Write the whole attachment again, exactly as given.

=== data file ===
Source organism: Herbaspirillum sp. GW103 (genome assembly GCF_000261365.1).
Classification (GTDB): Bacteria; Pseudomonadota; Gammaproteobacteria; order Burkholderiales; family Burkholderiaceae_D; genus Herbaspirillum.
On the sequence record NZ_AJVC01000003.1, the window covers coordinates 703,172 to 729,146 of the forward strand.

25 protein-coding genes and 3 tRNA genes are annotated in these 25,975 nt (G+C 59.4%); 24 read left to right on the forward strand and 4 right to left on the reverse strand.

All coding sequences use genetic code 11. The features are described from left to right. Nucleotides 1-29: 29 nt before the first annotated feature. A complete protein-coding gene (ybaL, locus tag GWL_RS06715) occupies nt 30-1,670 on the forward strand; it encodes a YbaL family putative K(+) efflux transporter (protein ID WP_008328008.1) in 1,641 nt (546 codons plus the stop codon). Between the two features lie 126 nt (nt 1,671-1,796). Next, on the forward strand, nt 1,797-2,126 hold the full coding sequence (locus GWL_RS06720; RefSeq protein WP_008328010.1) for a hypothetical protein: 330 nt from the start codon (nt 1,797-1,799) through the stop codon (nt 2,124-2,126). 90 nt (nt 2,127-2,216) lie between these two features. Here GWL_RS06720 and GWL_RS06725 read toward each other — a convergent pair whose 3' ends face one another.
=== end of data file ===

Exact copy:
Source organism: Herbaspirillum sp. GW103 (genome assembly GCF_000261365.1).
Classification (GTDB): Bacteria; Pseudomonadota; Gammaproteobacteria; order Burkholderiales; family Burkholderiaceae_D; genus Herbaspirillum.
On the sequence record NZ_AJVC01000003.1, the window covers coordinates 703,172 to 729,146 of the forward strand.

25 protein-coding genes and 3 tRNA genes are annotated in these 25,975 nt (G+C 59.4%); 24 read left to right on the forward strand and 4 right to left on the reverse strand.

All coding sequences use genetic code 11. The features are described from left to right. Nucleotides 1-29: 29 nt before the first annotated feature. A complete protein-coding gene (ybaL, locus tag GWL_RS06715) occupies nt 30-1,670 on the forward strand; it encodes a YbaL family putative K(+) efflux transporter (protein ID WP_008328008.1) in 1,641 nt (546 codons plus the stop codon). Between the two features lie 126 nt (nt 1,671-1,796). Next, on the forward strand, nt 1,797-2,126 hold the full coding sequence (locus GWL_RS06720; RefSeq protein WP_008328010.1) for a hypothetical protein: 330 nt from the start codon (nt 1,797-1,799) through the stop codon (nt 2,124-2,126). 90 nt (nt 2,127-2,216) lie between these two features. Here GWL_RS06720 and GWL_RS06725 read toward each other — a convergent pair whose 3' ends face one another.